Mr. Biden’s critique might have made sense when he began his political career. But today, more than 100 million Americans save in 401(k)s, up from 19 million in 1990, along with many others using individual retirement accounts, 403(b)s and 529 college savings plans. And this growing “investor class” is increasingly aware. They receive frequent reports and can check their statements online anytime to see how their savings have grown, fallen or rebounded. They watched the Trump presidency drive up the value of their life savings.

“Wealth” is a slur to the left. Yet if you ask ordinary Americans not about their “wealth” but about their savings in a 401(k) or IRA, many can tell you its value to the penny. Skeptics argue that the market’s performance matters only to investors with the biggest stakes, but that argument gets things backward. Younger Americans, just beginning to save in an IRA or 401(k), have an even greater interest in pro-growth economic policies. They have more years to reap the benefits.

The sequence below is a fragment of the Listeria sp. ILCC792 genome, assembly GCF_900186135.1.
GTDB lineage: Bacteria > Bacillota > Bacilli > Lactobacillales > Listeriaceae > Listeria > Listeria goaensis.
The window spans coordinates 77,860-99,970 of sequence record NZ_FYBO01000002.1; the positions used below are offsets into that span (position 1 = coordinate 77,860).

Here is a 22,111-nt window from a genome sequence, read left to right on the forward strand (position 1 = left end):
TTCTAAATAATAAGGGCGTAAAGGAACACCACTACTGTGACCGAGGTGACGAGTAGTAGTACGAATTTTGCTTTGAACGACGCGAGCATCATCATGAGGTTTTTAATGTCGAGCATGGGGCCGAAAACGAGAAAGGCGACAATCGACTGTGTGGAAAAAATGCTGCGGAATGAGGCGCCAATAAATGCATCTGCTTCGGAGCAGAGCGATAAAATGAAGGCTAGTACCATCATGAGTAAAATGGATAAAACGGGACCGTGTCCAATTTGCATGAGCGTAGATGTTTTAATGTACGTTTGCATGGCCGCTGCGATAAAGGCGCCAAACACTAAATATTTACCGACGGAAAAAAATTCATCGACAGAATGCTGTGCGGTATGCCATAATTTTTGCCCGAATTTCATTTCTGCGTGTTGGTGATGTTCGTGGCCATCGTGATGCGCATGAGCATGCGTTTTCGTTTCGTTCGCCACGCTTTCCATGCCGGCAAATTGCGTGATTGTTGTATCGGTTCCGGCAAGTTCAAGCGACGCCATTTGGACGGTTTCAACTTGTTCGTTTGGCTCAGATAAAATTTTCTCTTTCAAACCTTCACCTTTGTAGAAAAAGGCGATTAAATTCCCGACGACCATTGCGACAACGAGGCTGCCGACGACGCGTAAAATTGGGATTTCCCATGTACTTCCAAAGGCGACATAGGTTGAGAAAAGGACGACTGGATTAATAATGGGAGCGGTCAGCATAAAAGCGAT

President Trump’s tax cuts, deregulation, energy policies, and appointment of self-restrained judges have put Americans on a faster course toward savings growth. On Election Day 2016, the last day when many Americans and Wall Street believed that we would be living under Obama-style economic policies, the S&P 500 stood at 2140. By this February, after three years of President Trump’s policies, the S&P peaked at 3385 right before the Covid shutdown—an increase of 56% since Mr. Trump was elected.